Moscow, August 12 (RSTV)
Alexander Mostov, Chairman of the Coordination Committee of the DPRK ISG, responded in an interview to the Russian media on accusations of human rights violations addressed to Russia and the DPRK.
As far as I know, in the official report of the US State Department, published on July 1, Russia is openly accused of using "forced labor" by North Korean workers. Moreover, she is accused of “active complicity” in the organization of this forced labor, and the DPRK government is accused of “human trafficking”.
For me, as the head of an organization that, prior to the introduction of sanctions, also assisted in the search for construction companies, a natural question arises: what kind of forced labor can we even talk about?
- First, the absurdity of even a simple talk about some kind of "forced labor" is that, due to the importance of foreign exchange earnings for the DPRK government, work abroad is considered very prestigious. So, for example, only the best specialists in the construction field are allowed to work on construction sites.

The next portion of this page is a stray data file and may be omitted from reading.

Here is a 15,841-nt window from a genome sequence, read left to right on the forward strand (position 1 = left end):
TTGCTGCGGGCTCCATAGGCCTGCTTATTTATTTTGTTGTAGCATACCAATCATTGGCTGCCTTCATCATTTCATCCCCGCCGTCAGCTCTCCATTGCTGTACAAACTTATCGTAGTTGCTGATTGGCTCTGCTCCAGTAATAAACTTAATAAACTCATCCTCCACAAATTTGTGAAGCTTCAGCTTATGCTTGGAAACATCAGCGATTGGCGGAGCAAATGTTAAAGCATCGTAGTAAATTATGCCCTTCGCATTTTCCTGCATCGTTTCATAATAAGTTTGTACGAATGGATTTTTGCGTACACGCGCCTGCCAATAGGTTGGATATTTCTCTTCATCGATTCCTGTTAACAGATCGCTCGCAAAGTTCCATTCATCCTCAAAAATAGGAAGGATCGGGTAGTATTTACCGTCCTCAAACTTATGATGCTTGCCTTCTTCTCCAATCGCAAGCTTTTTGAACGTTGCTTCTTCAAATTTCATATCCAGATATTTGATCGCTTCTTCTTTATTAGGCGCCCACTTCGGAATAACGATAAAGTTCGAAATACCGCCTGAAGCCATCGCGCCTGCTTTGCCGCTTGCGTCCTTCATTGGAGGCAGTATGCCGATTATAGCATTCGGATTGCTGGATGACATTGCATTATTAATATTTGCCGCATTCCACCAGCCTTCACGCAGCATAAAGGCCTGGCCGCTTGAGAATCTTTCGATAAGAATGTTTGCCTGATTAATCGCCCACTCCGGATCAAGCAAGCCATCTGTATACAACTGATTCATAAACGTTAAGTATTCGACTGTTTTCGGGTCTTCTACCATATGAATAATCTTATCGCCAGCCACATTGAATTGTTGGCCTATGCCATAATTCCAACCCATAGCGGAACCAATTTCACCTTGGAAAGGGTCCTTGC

- Second, the report states that the Democratic People's Republic of Korea had labor camps in Russia, as if the very existence of labor camps was a crime. One gets the impression that the authors of the report have no idea at all how the construction work is organized! The US State Department loafers, apparently, are accustomed to the fact that in order to earn money, they just need to get in the car, drive a couple of streets and sit for six hours in the office. Nevertheless, at construction sites or sawmills, especially in the Far East, clear coordination of work is required - work camps at sites are a common practice, including in the United States.
This clearly shows that the US argumentation lacks even an evidence base.
At the moment, the efforts of US politicians and the "human rights activists" under their control have only led to the fact that many Koreans have lost their prestigious jobs abroad due to the sanctions. The United States understands very well that this means an inevitable deterioration in life, but continues, under the pretext of protecting "human rights", to force pressure on the DPRK and all the countries who take a friendly position towards the Republic or at least maintain partner relations with it. And the only purpose of such actions is to "undermine" the internal political situation in the DPRK for the gradual destruction of the socialist system.
But history has already shown that even in the even more severe years of the March of Suffering, the Korean people did not abandon the ideals of socialism. Rather than dream of carrying out some kind of "color revolution" in Korea, the American administration is better off looking at the extremely plight of the working class in its country.